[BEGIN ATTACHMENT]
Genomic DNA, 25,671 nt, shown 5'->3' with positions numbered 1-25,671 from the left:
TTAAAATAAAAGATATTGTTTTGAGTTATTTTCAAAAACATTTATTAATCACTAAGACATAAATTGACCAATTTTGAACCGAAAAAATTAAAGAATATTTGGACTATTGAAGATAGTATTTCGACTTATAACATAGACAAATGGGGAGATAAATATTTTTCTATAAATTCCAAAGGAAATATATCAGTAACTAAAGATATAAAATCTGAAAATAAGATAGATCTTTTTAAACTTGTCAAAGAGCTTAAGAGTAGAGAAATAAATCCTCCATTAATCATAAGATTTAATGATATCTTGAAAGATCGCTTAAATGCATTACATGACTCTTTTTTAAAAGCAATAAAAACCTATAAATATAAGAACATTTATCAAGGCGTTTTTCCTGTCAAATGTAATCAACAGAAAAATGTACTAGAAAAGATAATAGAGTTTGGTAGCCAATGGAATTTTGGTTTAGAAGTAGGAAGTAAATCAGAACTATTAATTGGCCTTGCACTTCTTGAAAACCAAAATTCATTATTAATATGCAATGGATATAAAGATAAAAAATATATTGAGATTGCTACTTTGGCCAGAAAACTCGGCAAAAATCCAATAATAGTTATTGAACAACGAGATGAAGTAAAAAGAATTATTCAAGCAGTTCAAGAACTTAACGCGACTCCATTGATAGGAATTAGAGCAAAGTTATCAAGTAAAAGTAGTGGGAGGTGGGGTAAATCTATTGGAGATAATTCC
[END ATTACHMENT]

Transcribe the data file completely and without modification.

Genomic DNA, 25,671 nt, shown 5'->3' with positions numbered 1-25,671 from the left:
TTAAAATAAAAGATATTGTTTTGAGTTATTTTCAAAAACATTTATTAATCACTAAGACATAAATTGACCAATTTTGAACCGAAAAAATTAAAGAATATTTGGACTATTGAAGATAGTATTTCGACTTATAACATAGACAAATGGGGAGATAAATATTTTTCTATAAATTCCAAAGGAAATATATCAGTAACTAAAGATATAAAATCTGAAAATAAGATAGATCTTTTTAAACTTGTCAAAGAGCTTAAGAGTAGAGAAATAAATCCTCCATTAATCATAAGATTTAATGATATCTTGAAAGATCGCTTAAATGCATTACATGACTCTTTTTTAAAAGCAATAAAAACCTATAAATATAAGAACATTTATCAAGGCGTTTTTCCTGTCAAATGTAATCAACAGAAAAATGTACTAGAAAAGATAATAGAGTTTGGTAGCCAATGGAATTTTGGTTTAGAAGTAGGAAGTAAATCAGAACTATTAATTGGCCTTGCACTTCTTGAAAACCAAAATTCATTATTAATATGCAATGGATATAAAGATAAAAAATATATTGAGATTGCTACTTTGGCCAGAAAACTCGGCAAAAATCCAATAATAGTTATTGAACAACGAGATGAAGTAAAAAGAATTATTCAAGCAGTTCAAGAACTTAACGCGACTCCATTGATAGGAATTAGAGCAAAGTTATCAAGTAAAAGTAGTGGGAGGTGGGGTAAATCTATTGGAGATAATTCC